Alonso has put the Suzuka incident behind him with exemplary coolheadedness – and set the perfect example for the team in doing so
Latins are often said to be very emotional. And with good reason. Because it’s hard to prevent your heart and feelings taking over your rational brain even though when you’re involved in a difficult, challenging game, allowing that to happen can prove dangerous.
In all honesty, when I saw Alonso’s single-seater knocked out of the race on Sunday morning after just a few hundred metres because of a simple contact in the inevitable melee at the start, I had a decidedly Latin reaction. I was swamped by dismay when I saw those precious points he had so tenaciously collected for his lead, go up in smoke. That dismay quickly turned into rage, however, when I saw the authority with which Felipe Massa held his rivals at bay and the way he refused to let Vettel’s Red Bull get away from him.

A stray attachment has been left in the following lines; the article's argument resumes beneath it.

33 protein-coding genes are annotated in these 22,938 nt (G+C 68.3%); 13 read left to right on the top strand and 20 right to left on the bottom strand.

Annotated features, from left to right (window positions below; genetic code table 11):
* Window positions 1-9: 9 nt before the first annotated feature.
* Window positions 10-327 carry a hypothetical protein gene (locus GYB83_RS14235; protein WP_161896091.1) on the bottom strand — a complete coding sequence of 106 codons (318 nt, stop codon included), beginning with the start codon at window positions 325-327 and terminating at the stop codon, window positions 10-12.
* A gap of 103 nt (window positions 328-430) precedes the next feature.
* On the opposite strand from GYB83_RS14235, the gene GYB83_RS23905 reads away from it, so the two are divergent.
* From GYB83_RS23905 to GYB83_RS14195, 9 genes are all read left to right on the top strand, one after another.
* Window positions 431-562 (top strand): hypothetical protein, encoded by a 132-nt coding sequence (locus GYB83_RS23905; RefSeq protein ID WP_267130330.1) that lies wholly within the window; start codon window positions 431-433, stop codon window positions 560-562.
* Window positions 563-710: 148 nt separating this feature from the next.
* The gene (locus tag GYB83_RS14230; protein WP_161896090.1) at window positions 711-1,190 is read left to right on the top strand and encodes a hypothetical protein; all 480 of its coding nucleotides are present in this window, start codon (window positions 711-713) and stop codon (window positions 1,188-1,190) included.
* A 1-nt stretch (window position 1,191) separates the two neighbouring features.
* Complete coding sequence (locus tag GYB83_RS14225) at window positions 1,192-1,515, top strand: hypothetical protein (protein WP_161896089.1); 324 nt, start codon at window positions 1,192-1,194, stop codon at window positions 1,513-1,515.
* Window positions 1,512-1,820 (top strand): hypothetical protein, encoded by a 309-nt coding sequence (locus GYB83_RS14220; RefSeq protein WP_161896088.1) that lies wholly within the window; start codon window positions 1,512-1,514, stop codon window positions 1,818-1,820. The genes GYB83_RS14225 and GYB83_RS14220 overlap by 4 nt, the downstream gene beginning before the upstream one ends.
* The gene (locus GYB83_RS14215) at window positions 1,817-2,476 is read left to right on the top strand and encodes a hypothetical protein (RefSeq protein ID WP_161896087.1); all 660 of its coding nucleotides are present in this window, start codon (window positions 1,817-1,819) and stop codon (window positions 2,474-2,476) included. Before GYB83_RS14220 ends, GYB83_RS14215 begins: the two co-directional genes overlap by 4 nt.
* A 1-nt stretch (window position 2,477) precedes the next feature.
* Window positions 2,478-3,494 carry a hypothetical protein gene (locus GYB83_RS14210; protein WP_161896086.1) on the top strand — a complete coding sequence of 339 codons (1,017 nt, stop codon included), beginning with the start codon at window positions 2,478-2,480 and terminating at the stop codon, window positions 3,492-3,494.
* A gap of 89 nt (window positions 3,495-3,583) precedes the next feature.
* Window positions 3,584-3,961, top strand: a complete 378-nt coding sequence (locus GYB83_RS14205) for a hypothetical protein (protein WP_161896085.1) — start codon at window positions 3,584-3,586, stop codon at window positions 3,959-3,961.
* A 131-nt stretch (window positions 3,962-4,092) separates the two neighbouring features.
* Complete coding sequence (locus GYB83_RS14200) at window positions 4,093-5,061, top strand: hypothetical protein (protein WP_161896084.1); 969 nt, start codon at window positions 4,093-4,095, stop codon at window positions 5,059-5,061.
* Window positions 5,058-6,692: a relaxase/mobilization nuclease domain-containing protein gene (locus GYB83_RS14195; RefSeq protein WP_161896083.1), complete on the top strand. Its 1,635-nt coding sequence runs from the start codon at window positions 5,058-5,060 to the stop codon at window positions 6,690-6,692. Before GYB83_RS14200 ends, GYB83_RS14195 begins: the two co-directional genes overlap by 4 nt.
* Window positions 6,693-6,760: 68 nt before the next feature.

And speaking of Latin behaviour, I was very reassured when I heard Alonso’s post-incident interview. He seemed calm, most definitely determined. He confined himself to saying that this is where the Championship really begins, that everyone is more or less on the same points, and that you have to really give of your all to the very last race. Bravo! Bravo! Bravo!
Giving into panic now would be like giving up on the fight. It would mean not having the clearheadedness needed to continue to believe in ourselves. In taking the stance he has, Alonso has given the best possible helping hand to a team that has always worked with its heart as well as its brain.